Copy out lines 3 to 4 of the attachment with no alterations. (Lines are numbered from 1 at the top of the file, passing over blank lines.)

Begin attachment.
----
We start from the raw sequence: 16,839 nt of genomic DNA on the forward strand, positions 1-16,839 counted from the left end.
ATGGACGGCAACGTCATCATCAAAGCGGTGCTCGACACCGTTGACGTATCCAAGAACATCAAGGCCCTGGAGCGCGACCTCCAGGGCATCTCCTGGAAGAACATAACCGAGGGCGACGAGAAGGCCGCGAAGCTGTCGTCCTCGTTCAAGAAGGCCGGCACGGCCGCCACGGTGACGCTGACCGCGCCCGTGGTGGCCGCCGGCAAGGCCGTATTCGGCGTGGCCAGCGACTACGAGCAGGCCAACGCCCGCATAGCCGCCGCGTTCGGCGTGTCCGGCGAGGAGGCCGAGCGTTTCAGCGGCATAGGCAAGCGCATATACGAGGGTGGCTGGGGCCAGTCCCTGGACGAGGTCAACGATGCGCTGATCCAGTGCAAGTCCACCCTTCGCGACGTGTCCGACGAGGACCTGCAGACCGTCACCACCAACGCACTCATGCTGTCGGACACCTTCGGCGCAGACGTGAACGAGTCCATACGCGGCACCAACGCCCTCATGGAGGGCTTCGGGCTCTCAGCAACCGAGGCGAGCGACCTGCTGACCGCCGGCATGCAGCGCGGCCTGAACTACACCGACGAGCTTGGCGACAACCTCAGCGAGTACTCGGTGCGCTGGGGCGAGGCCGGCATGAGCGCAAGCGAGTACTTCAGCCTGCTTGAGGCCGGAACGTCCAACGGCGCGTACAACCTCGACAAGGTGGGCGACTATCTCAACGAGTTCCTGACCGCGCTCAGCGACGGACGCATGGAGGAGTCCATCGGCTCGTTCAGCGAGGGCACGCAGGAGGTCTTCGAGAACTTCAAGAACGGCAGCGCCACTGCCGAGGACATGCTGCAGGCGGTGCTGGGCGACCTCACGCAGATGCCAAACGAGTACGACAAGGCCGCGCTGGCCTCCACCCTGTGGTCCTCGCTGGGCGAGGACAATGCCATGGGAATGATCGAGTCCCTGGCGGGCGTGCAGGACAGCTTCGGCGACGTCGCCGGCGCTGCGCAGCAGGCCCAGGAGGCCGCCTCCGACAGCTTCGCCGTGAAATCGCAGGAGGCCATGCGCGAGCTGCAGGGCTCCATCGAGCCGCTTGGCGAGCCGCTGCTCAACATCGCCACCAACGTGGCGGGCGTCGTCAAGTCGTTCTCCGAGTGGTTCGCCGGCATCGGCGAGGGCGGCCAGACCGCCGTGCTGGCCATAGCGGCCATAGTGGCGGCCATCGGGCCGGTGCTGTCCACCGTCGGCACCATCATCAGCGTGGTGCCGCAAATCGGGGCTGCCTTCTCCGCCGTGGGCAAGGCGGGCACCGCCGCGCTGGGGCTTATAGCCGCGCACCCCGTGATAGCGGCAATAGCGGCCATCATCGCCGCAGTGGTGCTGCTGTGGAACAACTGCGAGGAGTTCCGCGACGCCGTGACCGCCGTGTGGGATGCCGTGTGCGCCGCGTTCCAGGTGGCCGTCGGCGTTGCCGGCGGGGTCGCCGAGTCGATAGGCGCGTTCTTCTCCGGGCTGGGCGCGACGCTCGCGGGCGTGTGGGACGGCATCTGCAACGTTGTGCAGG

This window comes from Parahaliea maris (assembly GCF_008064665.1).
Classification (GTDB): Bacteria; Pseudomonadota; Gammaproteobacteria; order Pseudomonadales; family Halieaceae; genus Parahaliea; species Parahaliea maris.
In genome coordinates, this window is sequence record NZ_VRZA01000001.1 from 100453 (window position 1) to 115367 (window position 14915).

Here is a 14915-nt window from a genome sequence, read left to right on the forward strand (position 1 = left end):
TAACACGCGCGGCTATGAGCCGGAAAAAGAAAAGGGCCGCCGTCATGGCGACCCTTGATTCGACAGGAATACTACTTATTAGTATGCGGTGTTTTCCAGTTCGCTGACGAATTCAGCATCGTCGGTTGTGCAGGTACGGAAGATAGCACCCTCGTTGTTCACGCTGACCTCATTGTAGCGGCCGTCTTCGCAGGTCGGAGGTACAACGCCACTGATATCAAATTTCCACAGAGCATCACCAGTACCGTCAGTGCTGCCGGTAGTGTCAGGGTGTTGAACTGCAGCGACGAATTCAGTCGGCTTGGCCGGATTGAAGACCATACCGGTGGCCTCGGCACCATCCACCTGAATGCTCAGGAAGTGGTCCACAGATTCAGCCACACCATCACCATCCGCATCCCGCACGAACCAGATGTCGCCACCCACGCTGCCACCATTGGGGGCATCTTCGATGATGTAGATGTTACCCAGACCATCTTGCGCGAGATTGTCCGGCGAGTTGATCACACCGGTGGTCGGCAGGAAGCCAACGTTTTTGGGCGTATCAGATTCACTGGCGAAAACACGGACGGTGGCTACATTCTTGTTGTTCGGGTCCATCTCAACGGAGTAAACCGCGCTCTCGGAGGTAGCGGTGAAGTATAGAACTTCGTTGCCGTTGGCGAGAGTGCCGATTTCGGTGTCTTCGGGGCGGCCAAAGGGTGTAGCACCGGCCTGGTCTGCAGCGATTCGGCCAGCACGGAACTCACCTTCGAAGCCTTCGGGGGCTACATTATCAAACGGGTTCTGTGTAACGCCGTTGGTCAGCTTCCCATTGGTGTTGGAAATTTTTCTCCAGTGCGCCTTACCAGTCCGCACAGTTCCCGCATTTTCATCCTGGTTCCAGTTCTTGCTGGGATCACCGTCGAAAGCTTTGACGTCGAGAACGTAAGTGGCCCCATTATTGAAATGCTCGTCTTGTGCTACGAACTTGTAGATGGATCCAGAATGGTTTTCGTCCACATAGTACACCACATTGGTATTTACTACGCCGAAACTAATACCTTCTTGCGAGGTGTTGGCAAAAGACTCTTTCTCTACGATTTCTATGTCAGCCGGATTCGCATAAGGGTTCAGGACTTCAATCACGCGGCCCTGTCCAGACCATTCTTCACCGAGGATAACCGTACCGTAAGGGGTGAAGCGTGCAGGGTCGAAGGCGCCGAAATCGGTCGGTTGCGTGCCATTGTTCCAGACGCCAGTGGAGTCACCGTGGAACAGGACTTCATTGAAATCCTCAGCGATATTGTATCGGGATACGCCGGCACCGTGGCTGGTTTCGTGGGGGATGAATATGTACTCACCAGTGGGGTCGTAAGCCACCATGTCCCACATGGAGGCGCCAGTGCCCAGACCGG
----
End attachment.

This window comes from Parahaliea maris (assembly GCF_008064665.1).
Classification (GTDB): Bacteria; Pseudomonadota; Gammaproteobacteria; order Pseudomonadales; family Halieaceae; genus Parahaliea; species Parahaliea maris.